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August 15, 2006 > Footnotes

Footnotes

"The Game of Sunken Places" by M.T. Anderson; Scholastic paperback, $5.99 (2005)

by Joyce Peters and Dominique Hutches

"The Game of Sunken Places" by M.T. Anderson; Scholastic paperback, $5.99 (2005)

This book won't appeal to everyone. There are a lot of British references in it and a strange cranky old uncle. But if a bit of language and quirkiness won't deter you, you're in for a grand and sometimes scary adventure. Greg and Brian are two buddies who have been invited to Uncle Max's secluded home. They arrive to find not much to do but an odd board game with illustrations that look as if they were made around the time the house was built. There are no instructions; and half the game board is faded to the point of illegibility.

Somehow the game gets started. Greg and Brian soon learn that what seems to be a game is happening to them in real life. The story has a Jumanji feel to the plot, but with more sinister overtones (appropriate since this is for an older age group). An opponent shows up who quickly makes it apparent that this game is for real. If Greg and Brian lose, there's far more at stake than pride or some silly game piece. It could be their very lives.
Recommended for 6th grade. (Reviewed by dh.)

Just An Ordinary Guy

"Across Two Worlds, Memoirs of a Nisei Flower Grower" by Yoshimi Shibata; Midori Books; hardcover, $26.95 or paperback, $16.95 (2006)

Before there was a Fremont, there were local farming communities of Mexican, Italian and Portuguese immigrants. In a suburb of Hayward, Japanese farmers, mostly sharecroppers, worked the land. "Across Two Worlds" describes a thriving Japanese-American community in Mount Eden.

Yoshimi Shibata, a flower grower and wholesaler, owns the 100 year old Mt Eden Nursery in Hayward. At age ninety, a man has the right to look back with nostalgia - but Mr. Shibata is a forward-thinking man. He is "just an ordinary guy," he says, a Nisei (second generation Japanese American) not much interested in telling his own story. But, encouraged by his children and grandchildren, Mr. Shibata has written about growing up in two worlds, Japanese and American, and his struggle to bridge the two.

A key event was the internment of Japanese-Americans during World War II. Mr. Shibata describes the trauma of having to relocate with his family to internment camps after giving away the business first established by his father. Through twenty-first century eyes, it's difficult to imagine: 120,000 displaced Japanese-Americans, forced to forge new communities while being officially ostracized. Even after the war, internees struggled to find a place in society. Can they return to their past lives? Can they ever be just Americans?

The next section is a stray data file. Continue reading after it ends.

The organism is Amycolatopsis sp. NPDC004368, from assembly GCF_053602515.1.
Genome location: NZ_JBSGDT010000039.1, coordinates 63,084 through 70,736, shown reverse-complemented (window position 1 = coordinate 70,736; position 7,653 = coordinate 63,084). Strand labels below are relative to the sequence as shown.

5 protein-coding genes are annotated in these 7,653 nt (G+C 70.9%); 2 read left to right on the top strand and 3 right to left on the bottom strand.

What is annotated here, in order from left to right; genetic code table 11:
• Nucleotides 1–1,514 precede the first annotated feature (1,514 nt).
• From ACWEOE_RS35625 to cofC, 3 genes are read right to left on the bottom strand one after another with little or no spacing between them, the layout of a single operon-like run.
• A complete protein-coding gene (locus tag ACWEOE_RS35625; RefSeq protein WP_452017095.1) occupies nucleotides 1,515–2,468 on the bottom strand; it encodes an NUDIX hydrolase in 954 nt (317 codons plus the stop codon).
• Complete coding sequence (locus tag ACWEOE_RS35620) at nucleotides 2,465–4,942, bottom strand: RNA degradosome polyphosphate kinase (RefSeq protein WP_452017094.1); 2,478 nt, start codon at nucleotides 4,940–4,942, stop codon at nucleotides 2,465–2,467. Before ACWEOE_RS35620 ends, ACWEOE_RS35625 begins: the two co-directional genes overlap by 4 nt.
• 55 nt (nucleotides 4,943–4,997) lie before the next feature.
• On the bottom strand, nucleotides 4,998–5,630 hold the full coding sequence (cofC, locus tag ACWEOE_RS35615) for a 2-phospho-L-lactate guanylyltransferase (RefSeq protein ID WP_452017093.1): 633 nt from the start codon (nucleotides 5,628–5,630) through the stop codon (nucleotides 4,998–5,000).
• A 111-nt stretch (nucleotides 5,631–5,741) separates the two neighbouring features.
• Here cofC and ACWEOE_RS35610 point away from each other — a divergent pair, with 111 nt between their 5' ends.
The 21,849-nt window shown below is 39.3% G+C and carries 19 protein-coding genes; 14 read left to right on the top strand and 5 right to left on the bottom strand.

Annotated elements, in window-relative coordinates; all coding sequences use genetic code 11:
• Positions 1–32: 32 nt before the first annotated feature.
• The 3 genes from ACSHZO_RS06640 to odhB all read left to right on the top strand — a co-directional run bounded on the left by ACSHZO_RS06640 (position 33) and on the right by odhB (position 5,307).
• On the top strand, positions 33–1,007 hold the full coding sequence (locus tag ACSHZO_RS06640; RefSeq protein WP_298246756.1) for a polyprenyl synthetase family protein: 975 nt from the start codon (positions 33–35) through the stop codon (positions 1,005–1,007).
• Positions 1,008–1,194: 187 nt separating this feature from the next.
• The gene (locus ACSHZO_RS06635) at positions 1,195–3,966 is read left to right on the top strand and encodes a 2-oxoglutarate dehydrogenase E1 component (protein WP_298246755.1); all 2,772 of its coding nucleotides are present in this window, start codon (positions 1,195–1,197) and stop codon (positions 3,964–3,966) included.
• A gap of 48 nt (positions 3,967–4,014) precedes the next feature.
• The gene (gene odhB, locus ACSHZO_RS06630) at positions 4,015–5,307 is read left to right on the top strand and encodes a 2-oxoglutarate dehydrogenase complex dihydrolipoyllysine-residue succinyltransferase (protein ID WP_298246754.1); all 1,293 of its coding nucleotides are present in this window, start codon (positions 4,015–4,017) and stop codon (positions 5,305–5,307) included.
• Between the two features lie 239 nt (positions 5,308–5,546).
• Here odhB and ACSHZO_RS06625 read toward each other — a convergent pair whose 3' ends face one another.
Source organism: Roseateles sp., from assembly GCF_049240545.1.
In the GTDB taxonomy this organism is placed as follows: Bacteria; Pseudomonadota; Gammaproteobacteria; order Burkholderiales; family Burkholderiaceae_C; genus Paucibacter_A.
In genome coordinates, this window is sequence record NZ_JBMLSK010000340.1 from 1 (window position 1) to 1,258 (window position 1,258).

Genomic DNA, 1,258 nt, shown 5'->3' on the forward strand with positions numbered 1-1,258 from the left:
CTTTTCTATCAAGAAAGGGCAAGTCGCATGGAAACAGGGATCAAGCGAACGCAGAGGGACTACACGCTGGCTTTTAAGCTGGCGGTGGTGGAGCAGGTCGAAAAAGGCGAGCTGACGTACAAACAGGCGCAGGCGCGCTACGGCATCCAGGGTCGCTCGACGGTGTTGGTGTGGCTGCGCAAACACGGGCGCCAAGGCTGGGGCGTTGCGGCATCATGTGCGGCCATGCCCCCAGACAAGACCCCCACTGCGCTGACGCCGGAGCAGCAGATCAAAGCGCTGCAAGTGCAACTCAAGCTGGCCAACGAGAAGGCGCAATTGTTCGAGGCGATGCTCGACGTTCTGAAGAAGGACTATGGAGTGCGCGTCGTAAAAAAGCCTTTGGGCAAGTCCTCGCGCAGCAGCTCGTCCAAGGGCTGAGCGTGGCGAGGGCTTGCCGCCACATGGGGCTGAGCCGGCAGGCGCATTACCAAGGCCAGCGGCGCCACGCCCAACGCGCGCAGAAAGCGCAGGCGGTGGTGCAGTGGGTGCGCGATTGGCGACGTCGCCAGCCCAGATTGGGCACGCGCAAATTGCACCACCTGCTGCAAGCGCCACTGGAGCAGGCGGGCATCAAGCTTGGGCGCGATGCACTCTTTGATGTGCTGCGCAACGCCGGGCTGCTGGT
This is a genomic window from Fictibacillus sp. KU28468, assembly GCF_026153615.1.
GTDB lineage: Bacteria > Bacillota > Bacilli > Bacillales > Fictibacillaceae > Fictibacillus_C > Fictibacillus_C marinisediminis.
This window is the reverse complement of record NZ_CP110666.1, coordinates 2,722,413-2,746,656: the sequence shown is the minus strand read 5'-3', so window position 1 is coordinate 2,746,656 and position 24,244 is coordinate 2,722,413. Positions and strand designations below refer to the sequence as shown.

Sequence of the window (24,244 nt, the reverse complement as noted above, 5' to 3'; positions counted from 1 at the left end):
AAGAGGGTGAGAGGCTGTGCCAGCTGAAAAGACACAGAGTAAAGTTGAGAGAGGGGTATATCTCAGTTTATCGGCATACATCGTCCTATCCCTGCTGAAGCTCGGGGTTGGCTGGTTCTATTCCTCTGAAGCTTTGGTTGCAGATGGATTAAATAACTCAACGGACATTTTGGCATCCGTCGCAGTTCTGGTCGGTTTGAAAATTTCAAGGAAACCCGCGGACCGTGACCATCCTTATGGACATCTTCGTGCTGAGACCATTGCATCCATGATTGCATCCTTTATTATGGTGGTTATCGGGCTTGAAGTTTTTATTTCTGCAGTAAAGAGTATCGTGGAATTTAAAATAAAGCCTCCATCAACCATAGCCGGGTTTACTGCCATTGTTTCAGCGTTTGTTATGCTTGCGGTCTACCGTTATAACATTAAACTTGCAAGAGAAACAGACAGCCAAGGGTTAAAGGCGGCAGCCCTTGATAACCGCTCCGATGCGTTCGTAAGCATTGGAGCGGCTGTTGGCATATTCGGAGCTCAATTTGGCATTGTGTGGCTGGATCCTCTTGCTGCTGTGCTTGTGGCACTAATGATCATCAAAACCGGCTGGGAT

Mr. Shibata was single-minded in his quest to reestablish the family business and make it a success. Mount Eden Nursery has now lasted for three generations. It evolved from the family farm of Zenjuro Shibata, Yoshimi's father, who carried baskets of cut flowers to sell in San Francisco (before BART or Highway 880), to a greenhouse grower to an international flower wholesaler. Along the way, Yoshimi Shibata raised a family, mentored fellow growers and helped bring innovation to the flower industry.

It's natural to think of your life as meaningful only to those who love you. But we all make difficult moral and ethical choices in dealing with all that life throws our way. Mr. Shibata's book reminds us that these choices change other people's lives and the lives of those whom they touch. Your potential sphere of influence is large, even if you are not a politician or a corporate leader. Sometimes just an ordinary guy who follows his dream and thinks about others can have a powerful and positive impact. (Reviewed by jp.)

Recommended for teens and adults, especially those interested in local history and business. To order, contact National Japanese American Historical Society, 415.921.5007 or www.njahs.org


One City One Book
What if we all read the same book?

John F. Kennedy's "Profiles in Courage" won the Pulitzer Prize in 1956, the year
Fremont came into being. The city is still evolving from five separate communities with their own identities into one city. Although we've come a long way in a short time, there are still some occasions when we are all on the same page. Fremont Main Library is celebrating the 50th anniversary with a city-wide reading of "Profiles in Courage," culminating in a community book discussion to be held in September. For more information or to reserve a copy of his book, please go to the Information Desk at Fremont Main Library or call 510.745.1401.

 
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